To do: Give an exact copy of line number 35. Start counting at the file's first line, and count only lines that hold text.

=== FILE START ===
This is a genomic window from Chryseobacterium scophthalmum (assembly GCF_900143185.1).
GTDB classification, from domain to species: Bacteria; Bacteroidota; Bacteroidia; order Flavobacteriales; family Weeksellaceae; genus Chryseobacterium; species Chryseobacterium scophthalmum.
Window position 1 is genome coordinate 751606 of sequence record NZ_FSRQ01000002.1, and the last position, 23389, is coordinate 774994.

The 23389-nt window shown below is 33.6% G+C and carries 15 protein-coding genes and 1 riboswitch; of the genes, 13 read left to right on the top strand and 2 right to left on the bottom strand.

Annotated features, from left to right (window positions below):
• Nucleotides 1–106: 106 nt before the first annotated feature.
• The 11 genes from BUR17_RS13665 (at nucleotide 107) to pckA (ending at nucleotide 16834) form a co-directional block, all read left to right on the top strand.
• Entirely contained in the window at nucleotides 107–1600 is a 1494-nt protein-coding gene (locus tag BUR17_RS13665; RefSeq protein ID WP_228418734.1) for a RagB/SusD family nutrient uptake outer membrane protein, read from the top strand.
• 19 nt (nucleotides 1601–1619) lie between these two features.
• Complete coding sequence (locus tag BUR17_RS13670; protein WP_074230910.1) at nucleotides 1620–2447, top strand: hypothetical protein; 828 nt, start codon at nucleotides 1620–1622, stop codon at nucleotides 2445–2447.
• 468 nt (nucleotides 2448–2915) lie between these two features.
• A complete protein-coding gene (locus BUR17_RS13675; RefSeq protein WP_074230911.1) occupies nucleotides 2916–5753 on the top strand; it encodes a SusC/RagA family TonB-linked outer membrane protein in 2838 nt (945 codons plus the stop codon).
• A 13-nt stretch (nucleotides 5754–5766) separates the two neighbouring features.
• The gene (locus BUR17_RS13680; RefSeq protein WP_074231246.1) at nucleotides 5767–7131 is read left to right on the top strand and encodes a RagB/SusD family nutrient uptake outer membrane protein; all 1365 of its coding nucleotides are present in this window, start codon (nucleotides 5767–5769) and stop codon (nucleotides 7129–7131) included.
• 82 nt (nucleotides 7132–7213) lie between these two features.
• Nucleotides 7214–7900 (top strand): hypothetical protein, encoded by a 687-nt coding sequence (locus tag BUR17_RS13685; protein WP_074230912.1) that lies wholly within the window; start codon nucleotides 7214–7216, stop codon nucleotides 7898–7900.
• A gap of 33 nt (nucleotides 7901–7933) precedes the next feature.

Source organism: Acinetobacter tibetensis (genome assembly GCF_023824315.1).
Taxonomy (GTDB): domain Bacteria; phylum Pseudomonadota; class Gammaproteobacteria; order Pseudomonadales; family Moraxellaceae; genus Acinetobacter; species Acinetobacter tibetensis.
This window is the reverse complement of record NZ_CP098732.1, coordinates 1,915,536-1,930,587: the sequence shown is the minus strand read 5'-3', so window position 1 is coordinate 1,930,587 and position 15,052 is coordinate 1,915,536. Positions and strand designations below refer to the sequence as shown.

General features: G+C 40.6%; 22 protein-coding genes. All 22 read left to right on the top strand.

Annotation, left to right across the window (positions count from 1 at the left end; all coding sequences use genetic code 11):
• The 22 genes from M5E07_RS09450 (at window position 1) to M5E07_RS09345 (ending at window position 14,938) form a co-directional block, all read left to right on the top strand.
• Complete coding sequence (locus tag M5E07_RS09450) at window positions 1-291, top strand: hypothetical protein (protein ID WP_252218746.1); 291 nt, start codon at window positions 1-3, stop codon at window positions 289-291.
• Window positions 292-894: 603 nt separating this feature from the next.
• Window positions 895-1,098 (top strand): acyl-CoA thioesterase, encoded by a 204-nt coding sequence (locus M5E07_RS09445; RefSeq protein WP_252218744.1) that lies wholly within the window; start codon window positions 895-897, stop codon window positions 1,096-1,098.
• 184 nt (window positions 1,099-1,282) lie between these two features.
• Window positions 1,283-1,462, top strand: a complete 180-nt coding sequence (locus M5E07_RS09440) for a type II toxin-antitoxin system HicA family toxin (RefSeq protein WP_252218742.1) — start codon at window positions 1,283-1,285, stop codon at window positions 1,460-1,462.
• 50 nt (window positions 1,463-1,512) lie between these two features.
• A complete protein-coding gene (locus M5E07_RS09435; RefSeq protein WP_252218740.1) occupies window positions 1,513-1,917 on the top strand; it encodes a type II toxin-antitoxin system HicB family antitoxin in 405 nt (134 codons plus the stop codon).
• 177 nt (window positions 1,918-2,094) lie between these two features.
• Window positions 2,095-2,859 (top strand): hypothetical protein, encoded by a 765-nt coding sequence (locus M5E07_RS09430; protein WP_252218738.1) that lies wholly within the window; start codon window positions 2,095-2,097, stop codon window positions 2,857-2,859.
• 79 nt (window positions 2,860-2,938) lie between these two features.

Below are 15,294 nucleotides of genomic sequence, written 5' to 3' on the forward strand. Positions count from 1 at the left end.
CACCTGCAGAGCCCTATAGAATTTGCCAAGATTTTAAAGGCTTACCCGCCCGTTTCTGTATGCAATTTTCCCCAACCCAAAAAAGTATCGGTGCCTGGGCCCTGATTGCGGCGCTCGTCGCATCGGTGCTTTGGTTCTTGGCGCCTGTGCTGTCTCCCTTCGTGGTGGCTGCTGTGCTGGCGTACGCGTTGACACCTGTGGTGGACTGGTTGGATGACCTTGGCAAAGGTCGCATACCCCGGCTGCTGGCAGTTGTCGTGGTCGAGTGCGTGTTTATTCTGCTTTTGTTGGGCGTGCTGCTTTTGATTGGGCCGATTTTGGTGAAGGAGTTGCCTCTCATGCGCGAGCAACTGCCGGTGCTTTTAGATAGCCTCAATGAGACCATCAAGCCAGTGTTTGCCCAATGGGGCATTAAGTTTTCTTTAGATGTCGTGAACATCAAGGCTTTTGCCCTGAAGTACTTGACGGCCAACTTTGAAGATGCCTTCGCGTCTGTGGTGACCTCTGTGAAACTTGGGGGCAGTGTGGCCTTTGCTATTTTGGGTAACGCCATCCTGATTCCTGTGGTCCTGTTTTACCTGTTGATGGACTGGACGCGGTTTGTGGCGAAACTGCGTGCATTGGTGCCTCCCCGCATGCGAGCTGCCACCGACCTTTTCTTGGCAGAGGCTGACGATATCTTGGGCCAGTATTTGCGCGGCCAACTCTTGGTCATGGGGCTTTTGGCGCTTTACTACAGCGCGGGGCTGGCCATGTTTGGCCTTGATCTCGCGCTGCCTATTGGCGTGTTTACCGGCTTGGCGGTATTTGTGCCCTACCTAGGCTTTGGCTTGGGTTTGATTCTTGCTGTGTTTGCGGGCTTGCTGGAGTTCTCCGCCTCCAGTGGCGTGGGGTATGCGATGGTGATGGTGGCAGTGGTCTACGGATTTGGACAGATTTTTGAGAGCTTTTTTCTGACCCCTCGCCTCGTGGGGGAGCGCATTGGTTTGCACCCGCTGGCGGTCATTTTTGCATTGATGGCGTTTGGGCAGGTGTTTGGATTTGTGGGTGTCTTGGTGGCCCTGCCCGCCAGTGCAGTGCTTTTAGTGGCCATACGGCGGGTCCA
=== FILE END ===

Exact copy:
CACCTGCAGAGCCCTATAGAATTTGCCAAGATTTTAAAGGCTTACCCGCCCGTTTCTGTATGCAATTTTCCCCAACCCAAAAAAGTATCGGTGCCTGGGCCCTGATTGCGGCGCTCGTCGCATCGGTGCTTTGGTTCTTGGCGCCTGTGCTGTCTCCCTTCGTGGTGGCTGCTGTGCTGGCGTACGCGTTGACACCTGTGGTGGACTGGTTGGATGACCTTGGCAAAGGTCGCATACCCCGGCTGCTGGCAGTTGTCGTGGTCGAGTGCGTGTTTATTCTGCTTTTGTTGGGCGTGCTGCTTTTGATTGGGCCGATTTTGGTGAAGGAGTTGCCTCTCATGCGCGAGCAACTGCCGGTGCTTTTAGATAGCCTCAATGAGACCATCAAGCCAGTGTTTGCCCAATGGGGCATTAAGTTTTCTTTAGATGTCGTGAACATCAAGGCTTTTGCCCTGAAGTACTTGACGGCCAACTTTGAAGATGCCTTCGCGTCTGTGGTGACCTCTGTGAAACTTGGGGGCAGTGTGGCCTTTGCTATTTTGGGTAACGCCATCCTGATTCCTGTGGTCCTGTTTTACCTGTTGATGGACTGGACGCGGTTTGTGGCGAAACTGCGTGCATTGGTGCCTCCCCGCATGCGAGCTGCCACCGACCTTTTCTTGGCAGAGGCTGACGATATCTTGGGCCAGTATTTGCGCGGCCAACTCTTGGTCATGGGGCTTTTGGCGCTTTACTACAGCGCGGGGCTGGCCATGTTTGGCCTTGATCTCGCGCTGCCTATTGGCGTGTTTACCGGCTTGGCGGTATTTGTGCCCTACCTAGGCTTTGGCTTGGGTTTGATTCTTGCTGTGTTTGCGGGCTTGCTGGAGTTCTCCGCCTCCAGTGGCGTGGGGTATGCGATGGTGATGGTGGCAGTGGTCTACGGATTTGGACAGATTTTTGAGAGCTTTTTTCTGACCCCTCGCCTCGTGGGGGAGCGCATTGGTTTGCACCCGCTGGCGGTCATTTTTGCATTGATGGCGTTTGGGCAGGTGTTTGGATTTGTGGGTGTCTTGGTGGCCCTGCCCGCCAGTGCAGTGCTTTTAGTGGCCATACGGCGGGTCCA